By Joel Thurtell
This is the third Detroit Free Press story I wrote about misuse of congressional staffers by U.S. Rep. John Conyers Jr. The first two stories appeared on Nov. 21, 2003 and are republished in the “Conyers series” category of joelontheroad.com with Free Press permission.
Despite denials from Conyers’ spokesmen, congressional payroll records indicate that Conyers legislative aide Glenn Osowski received his congressional paycheck during the time in late 2003 when he was working in Chicago on the campaign of presidential candidate Carol Mosely Braun.
Headline: 2 CONYERS STAFFERS AT CENTER OF INQUIRY
Byline: JOEL THURTELL
FREE PRESS STAFF WRITER
Memo: SIDEBAR ATTACHED
A congressional committee investigation into U.S. Rep. John Conyers’ use of staff members for political campaign work may focus on the work of two staff members and several key incidents, a Conyers staff member said Friday.
Based on questions the staffers have been asked, the investigation of the
ethics committee of the U.S. House may focus on the campaign work done by
House Judiciary Committee staff attorney Lillian German and Conyers’ former
Washington staffer Glenn Osowski.
German, after her hiring in April 2003, almost immediately began working on
the successful Detroit City Council race of Conyers’ staffer JoAnn Watson. She
also worked in California to help defeat an issue on the ballot in the state’s
special gubernatorial race last fall.
Investigators also are interested in Osowski, a former Conyers aide hired
early in 2003 and assigned primarily to political campaign work, the staffer
Last fall, when Conyers’ office workers believed Osowski was on a
congressional assignment, the Free Press tracked him down at the Chicago
campaign headquarters of then-presidential candidate Carol Moseley Braun. He
was working on Braun’s campaign.
The staff member who talked to the Free Press asked not to be named for fear
of dismissal. The staffer said the investigation began in January, when
committee investigators asked for written statements.
The informal investigation, which could lead to a full-scale probe, follows a
Nov. 21 Free Press article that quoted current and former Conyers staff
members who raised concerns about campaigning, fund-raising and use of office
equipment in Conyers’ offices.
Violations of House rules restricting campaigning on the job can lead to
censure, fines or — in rare cases — expulsion from the House.
Asking for political funds from a federal office is a violation of federal law
and rules of conduct published by the ethics committee.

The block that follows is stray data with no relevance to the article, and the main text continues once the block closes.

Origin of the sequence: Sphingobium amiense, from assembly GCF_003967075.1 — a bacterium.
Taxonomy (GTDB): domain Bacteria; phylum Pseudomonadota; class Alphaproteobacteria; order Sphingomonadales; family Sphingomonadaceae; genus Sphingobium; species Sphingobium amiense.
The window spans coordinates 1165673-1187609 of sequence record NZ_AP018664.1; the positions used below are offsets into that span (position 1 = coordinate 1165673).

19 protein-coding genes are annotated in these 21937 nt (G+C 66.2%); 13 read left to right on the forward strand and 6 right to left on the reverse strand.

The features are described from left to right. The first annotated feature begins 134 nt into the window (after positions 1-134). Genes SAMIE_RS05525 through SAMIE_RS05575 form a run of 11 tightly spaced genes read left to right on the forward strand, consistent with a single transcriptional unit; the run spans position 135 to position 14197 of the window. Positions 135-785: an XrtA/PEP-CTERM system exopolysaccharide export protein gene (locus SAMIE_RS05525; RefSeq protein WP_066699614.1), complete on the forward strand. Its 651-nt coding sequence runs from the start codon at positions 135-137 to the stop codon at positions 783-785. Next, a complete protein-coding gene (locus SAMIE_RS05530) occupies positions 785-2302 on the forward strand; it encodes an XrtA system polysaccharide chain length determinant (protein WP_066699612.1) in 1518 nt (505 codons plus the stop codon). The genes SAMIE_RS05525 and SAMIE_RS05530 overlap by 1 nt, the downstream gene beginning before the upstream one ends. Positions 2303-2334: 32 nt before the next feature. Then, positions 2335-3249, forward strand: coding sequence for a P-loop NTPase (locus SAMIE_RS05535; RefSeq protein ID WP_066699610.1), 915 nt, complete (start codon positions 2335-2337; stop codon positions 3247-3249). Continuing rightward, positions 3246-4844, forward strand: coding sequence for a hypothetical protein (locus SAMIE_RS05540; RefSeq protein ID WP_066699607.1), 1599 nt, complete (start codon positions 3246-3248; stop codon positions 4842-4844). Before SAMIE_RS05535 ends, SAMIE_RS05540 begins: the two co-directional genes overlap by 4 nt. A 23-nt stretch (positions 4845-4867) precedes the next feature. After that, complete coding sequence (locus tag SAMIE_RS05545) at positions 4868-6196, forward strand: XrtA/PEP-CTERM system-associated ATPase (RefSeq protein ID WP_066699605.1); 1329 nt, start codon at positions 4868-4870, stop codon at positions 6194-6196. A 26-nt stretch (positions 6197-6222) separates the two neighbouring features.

The staffer who talked to the Free Press on Friday also said that
investigators want to probe “any and all congressional resources used for
campaign purposes and the congressman conducting campaign work from the
Conyers was not available for comment Friday.
Burt Wides, senior minority counsel on the House Judiciary Committee, said
Conyers and his staff are responding to the inquiry “appropriately,” but he
declined to elaborate.
“Committee investigations are supposed to be confidential,” said Wides. “I
wouldn’t want to violate that principle by talking about it.”
As ranking minority member of the Judiciary Committee, Conyers is Wides’ boss.
The Free Press quoted staffers saying Conyers routinely assigned his office
workers to work on campaigns for state, county and local candidates, including
the 2002 state Senate campaign of Conyers’ wife Monica.
The Free Press reported that staffers in the 19-term Detroit Democrat’s office
have used government telephones, printers, fax machines and mailing lists to
solicit campaign contributions, organize fund-raisers and canvas for votes.
The probe by the ethics panel, known formally as the House Committee on
Standards of Official Conduct, was reported Thursday in Roll Call, a newspaper
covering Capitol Hill.
Ethics committee spokesman John Vargo said Friday he couldn’t comment.
Stan Brand, Conyers’ attorney in Washington, said, “Calling it an
investigation is a bit overstated. It’s a series of questions the committee
has asked us which we provided information to them in response to.”
“We’re cooperating in their inquiries,” said Brand.
He added, “I think this will all get resolved ultimately in our favor,” said
In late November, the Free Press reported that members of U.S. Rep. John
Conyers’ staff and two Judiciary Committee members who report to him
campaigned on government time and failed to keep track of their hours. Sources
for the report were current and former Conyers staffers who spoke on condition
of anonymity. Highlights:
* In last April’s special election for Detroit City Council, JoAnn Watson,
then on Conyers’ staff, worked on her own campaign during office hours, as did
House Judiciary Committee attorney Lillian German.
* In a special election for Wayne County Commission last June, German and
another Judiciary Committee staffer, Greg Barnes, worked on the campaign of
Keith Williams during office hours.
* Last fall, Conyers’ staffers were asked to transmit from government
computers the names of public officials who could be asked for campaign
donations for Conyers. Working from Williams’ Detroit office, staffer Glen
Osowski prepared mailings to potential contributors, although House rules
forbid use of congressional records for fund-raising.
* Late last year, Osowski was working in Chicago on the then-still-active
presidential campaign of Carol Moseley Braun for president on government time.
* A Conyers staffer and Judiciary Committee staffer worked on a fall 2003
campaign to defeat a California ballot proposal to ban the collection of
Contact JOEL THURTELL at email@example.com.
Members of U.S. Rep. John Conyers’ office are cooperating.